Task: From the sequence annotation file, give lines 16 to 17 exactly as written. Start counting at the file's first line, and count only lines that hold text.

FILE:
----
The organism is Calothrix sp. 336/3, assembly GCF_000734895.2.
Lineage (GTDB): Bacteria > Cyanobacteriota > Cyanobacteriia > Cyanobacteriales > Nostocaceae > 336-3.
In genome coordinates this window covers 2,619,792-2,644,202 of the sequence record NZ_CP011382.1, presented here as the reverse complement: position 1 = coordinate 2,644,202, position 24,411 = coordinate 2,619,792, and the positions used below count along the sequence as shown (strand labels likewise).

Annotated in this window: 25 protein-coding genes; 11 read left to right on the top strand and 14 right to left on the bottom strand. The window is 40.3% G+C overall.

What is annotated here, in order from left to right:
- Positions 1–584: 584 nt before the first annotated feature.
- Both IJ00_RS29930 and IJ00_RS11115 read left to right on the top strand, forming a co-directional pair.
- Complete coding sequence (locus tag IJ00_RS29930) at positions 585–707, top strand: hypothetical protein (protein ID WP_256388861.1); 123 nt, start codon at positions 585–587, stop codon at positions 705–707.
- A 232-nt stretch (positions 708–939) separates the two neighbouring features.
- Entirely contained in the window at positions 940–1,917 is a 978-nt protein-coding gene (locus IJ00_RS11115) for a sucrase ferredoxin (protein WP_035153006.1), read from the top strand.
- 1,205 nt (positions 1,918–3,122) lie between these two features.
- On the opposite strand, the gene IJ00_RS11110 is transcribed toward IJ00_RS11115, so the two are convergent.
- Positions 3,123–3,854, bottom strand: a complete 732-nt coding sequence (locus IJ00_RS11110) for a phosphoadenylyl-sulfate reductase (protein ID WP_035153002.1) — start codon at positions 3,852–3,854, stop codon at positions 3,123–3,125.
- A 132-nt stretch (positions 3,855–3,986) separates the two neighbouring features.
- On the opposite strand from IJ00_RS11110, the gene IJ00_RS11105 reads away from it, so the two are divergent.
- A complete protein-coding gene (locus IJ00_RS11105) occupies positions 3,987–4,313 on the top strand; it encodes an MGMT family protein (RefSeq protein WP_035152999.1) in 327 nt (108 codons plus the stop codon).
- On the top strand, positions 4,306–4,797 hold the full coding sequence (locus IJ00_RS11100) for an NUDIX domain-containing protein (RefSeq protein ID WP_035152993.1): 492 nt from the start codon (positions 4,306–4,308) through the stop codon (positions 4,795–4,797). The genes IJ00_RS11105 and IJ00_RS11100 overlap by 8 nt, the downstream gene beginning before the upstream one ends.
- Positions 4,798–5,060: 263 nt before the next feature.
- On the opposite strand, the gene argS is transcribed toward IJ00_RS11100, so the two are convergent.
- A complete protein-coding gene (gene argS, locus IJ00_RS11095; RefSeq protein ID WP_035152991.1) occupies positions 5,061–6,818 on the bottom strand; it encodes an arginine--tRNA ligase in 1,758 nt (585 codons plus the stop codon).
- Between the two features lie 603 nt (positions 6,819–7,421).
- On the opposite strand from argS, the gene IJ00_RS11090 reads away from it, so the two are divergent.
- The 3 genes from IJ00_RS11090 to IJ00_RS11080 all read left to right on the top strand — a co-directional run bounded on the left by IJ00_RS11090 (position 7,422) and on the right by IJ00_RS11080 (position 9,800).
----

- A complete protein-coding gene (locus IJ00_RS11105) occupies positions 3,987–4,313 on the top strand; it encodes an MGMT family protein (RefSeq protein WP_035152999.1) in 327 nt (108 codons plus the stop codon).
- On the top strand, positions 4,306–4,797 hold the full coding sequence (locus IJ00_RS11100) for an NUDIX domain-containing protein (RefSeq protein ID WP_035152993.1): 492 nt from the start codon (positions 4,306–4,308) through the stop codon (positions 4,795–4,797). The genes IJ00_RS11105 and IJ00_RS11100 overlap by 8 nt, the downstream gene beginning before the upstream one ends.